[23 ] U. S. Bureau of the Census, Statistical Abstract of the United States: 1964 (Washington: U. S. Government Printing Office, 1964), p. 109. For information on the relation of education to income, see Ibid., p. 115.
[24 ] M. Friedman, “The Demand for Money; Some Theoretical and Empirical Results,” Journal of Political Economy, LXVII (Aug. 1959), 327-351; M. Friedman and D. Meiselman, “The Relative Stability of Monetary Velocity and the Investment Multiplier in the United States, 1897-1959,” in Commission on Money and Credit, Stabilization Policies (Englewood Cliffs, N. J.: Prentice-Hall, 1963), pp. 165-268. M. Friedman. “The Monetary Studies of the National Bureau,” The National Bureau Enters Its Forty-Fifth Year (New York: National Bureau of Economic Research, 1964), pp. 7-25. Annual Report. M. Friedman and A. J. Schwartz, A Monetary History of the United States (Princeton: Princeton University Press, 1963).
[25 ] R. F. Wallace, “The Use of the Progressive Discount Rate by the Federal Reserve System,” Journal of Political Economy, LXIV (Feb. 1956), 59-68.
[26 ] L. Currie, “The Failure of Monetary Policy to Prevent the Depression of 1929-32,” Journal of Political Economy, XLII (April 1934), 145-77.
[27 ] M. Friedman and A. J. Schwartz, A Monetary History of the United States, 1867-1980 (Princeton: Princeton University Press, 1963), pp. 543-45.
[28 ]Ibid., pp. 604-610.
[29 ] “Bank Reserves, Bank Credit and the Money Supply: 1951-1963,” Federal Reserve Bank of St. Louis Review, XLV (Oct. 1963).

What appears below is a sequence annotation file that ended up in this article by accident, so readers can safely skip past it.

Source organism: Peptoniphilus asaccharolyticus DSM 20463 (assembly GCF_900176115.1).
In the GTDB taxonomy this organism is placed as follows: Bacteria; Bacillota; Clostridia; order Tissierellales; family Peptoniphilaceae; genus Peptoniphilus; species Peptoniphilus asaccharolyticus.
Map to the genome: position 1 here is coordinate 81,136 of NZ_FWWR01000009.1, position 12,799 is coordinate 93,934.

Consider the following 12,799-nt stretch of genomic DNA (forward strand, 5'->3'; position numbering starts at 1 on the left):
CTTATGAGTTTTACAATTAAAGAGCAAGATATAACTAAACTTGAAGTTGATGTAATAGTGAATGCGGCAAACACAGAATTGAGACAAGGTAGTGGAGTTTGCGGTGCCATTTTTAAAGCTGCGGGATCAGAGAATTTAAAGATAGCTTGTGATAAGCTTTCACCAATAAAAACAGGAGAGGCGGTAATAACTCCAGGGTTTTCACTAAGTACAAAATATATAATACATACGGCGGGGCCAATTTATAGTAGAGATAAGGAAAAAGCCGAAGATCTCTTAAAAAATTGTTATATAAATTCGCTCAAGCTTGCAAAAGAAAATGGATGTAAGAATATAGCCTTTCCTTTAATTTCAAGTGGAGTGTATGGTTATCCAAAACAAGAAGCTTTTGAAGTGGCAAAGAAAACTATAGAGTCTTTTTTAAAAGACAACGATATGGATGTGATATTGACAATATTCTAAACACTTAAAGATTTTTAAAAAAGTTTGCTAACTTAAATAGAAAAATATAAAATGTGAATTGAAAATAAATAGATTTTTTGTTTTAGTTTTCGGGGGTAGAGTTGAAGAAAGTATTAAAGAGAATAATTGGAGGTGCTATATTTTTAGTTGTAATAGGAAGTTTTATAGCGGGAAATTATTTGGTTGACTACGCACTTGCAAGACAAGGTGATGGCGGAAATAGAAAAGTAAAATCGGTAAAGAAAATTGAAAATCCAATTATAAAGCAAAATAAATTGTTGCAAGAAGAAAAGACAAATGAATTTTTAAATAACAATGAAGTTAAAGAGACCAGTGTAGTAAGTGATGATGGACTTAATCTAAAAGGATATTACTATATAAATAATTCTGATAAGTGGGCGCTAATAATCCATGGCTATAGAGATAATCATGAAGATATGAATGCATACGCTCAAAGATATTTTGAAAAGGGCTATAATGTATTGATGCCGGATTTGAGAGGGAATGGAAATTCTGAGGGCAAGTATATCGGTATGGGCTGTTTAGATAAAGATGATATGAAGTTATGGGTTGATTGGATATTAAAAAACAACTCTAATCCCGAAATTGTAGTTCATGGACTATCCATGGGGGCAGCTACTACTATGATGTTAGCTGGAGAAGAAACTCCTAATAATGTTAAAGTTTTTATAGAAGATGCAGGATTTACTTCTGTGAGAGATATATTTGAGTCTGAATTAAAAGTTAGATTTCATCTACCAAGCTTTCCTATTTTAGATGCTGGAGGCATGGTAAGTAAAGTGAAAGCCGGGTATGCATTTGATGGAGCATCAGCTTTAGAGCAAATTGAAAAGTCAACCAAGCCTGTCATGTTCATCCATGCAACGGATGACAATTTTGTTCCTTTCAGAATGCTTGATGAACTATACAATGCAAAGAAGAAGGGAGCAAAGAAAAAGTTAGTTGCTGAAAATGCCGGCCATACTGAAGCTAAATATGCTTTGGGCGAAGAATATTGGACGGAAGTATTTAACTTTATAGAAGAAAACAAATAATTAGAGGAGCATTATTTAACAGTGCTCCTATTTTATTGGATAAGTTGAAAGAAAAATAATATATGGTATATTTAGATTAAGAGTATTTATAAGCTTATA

[30 ]Ibid., pp. 4-5.
[31 ]Federal Reserve Bank of of St. Louis Review, Loc. Cit.
[32 ] George J. Staller, “Fluctuations in Economic Activity: Planned and Free Market Economies, 1950-1960,” American Economic Review, LIV (June 1964), 385-95, shows that the eight planned economies of the European Communist Bloc were more unstable than the free market countries composing the Organization for Economic Cooperation and Development in the period of the fifies.
[33 ] For example, J. A. Schumpeter, History of Economic Analysis (New York: Oxford University Press, 1954), has referred to the reluctance of economists to recognize that bank loans create deposits. He remarks, “This is a most interesting illustration of the inhibitions with which analytical advance has to contend and in particular of the fact that people may be perfectly familiar with a phenomenon for ages and even discuss it frequently without realixing its true significance and without admitting it into their general scheme of thought.”
[34 ] Carl Schurz, in one of his writings.
[35 ] See E. Sohmen, “Competition and Growth: The Lesson of West Germany,” American Economic Review, XLIX (Dec. 1959), 936-1003. J. Hennessy, V. Lutz, and G. Scimone, Economic “Miracles” (London: Andre Deutsch, 1964).